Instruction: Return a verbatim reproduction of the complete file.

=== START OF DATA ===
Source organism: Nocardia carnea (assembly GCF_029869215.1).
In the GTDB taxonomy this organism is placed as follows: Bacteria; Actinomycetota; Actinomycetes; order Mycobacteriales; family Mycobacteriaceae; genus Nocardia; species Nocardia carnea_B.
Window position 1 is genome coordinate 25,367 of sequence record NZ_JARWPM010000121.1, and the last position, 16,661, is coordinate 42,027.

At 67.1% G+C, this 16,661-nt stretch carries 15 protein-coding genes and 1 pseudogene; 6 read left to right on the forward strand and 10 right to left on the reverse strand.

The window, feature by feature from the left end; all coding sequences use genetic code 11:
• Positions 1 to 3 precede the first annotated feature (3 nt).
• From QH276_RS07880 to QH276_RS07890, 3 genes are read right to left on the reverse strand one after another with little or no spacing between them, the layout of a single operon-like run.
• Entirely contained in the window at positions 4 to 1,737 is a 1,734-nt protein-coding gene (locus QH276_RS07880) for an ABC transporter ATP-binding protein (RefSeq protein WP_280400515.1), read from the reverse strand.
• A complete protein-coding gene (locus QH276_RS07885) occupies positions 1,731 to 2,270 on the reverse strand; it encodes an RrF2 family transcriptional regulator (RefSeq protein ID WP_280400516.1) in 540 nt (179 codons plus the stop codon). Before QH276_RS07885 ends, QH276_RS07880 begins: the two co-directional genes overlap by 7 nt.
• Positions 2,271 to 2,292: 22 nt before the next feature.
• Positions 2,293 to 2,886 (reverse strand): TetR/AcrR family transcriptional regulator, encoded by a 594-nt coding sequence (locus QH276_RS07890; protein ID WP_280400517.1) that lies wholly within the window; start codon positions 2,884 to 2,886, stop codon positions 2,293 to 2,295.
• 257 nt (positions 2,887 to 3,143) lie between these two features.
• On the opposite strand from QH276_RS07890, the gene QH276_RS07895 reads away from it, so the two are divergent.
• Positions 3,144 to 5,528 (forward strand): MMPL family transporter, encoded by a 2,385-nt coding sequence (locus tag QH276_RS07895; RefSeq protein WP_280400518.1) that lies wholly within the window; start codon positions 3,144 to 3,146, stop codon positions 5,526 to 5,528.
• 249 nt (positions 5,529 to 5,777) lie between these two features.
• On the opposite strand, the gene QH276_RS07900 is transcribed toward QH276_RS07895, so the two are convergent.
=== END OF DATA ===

Source organism: Nocardia carnea (assembly GCF_029869215.1).
In the GTDB taxonomy this organism is placed as follows: Bacteria; Actinomycetota; Actinomycetes; order Mycobacteriales; family Mycobacteriaceae; genus Nocardia; species Nocardia carnea_B.
Window position 1 is genome coordinate 25,367 of sequence record NZ_JARWPM010000121.1, and the last position, 16,661, is coordinate 42,027.

At 67.1% G+C, this 16,661-nt stretch carries 15 protein-coding genes and 1 pseudogene; 6 read left to right on the forward strand and 10 right to left on the reverse strand.

The window, feature by feature from the left end; all coding sequences use genetic code 11:
• Positions 1 to 3 precede the first annotated feature (3 nt).
• From QH276_RS07880 to QH276_RS07890, 3 genes are read right to left on the reverse strand one after another with little or no spacing between them, the layout of a single operon-like run.
• Entirely contained in the window at positions 4 to 1,737 is a 1,734-nt protein-coding gene (locus QH276_RS07880) for an ABC transporter ATP-binding protein (RefSeq protein WP_280400515.1), read from the reverse strand.
• A complete protein-coding gene (locus QH276_RS07885) occupies positions 1,731 to 2,270 on the reverse strand; it encodes an RrF2 family transcriptional regulator (RefSeq protein ID WP_280400516.1) in 540 nt (179 codons plus the stop codon). Before QH276_RS07885 ends, QH276_RS07880 begins: the two co-directional genes overlap by 7 nt.
• Positions 2,271 to 2,292: 22 nt before the next feature.
• Positions 2,293 to 2,886 (reverse strand): TetR/AcrR family transcriptional regulator, encoded by a 594-nt coding sequence (locus QH276_RS07890; protein ID WP_280400517.1) that lies wholly within the window; start codon positions 2,884 to 2,886, stop codon positions 2,293 to 2,295.
• 257 nt (positions 2,887 to 3,143) lie between these two features.
• On the opposite strand from QH276_RS07890, the gene QH276_RS07895 reads away from it, so the two are divergent.
• Positions 3,144 to 5,528 (forward strand): MMPL family transporter, encoded by a 2,385-nt coding sequence (locus tag QH276_RS07895; RefSeq protein WP_280400518.1) that lies wholly within the window; start codon positions 3,144 to 3,146, stop codon positions 5,526 to 5,528.
• 249 nt (positions 5,529 to 5,777) lie between these two features.
• On the opposite strand, the gene QH276_RS07900 is transcribed toward QH276_RS07895, so the two are convergent.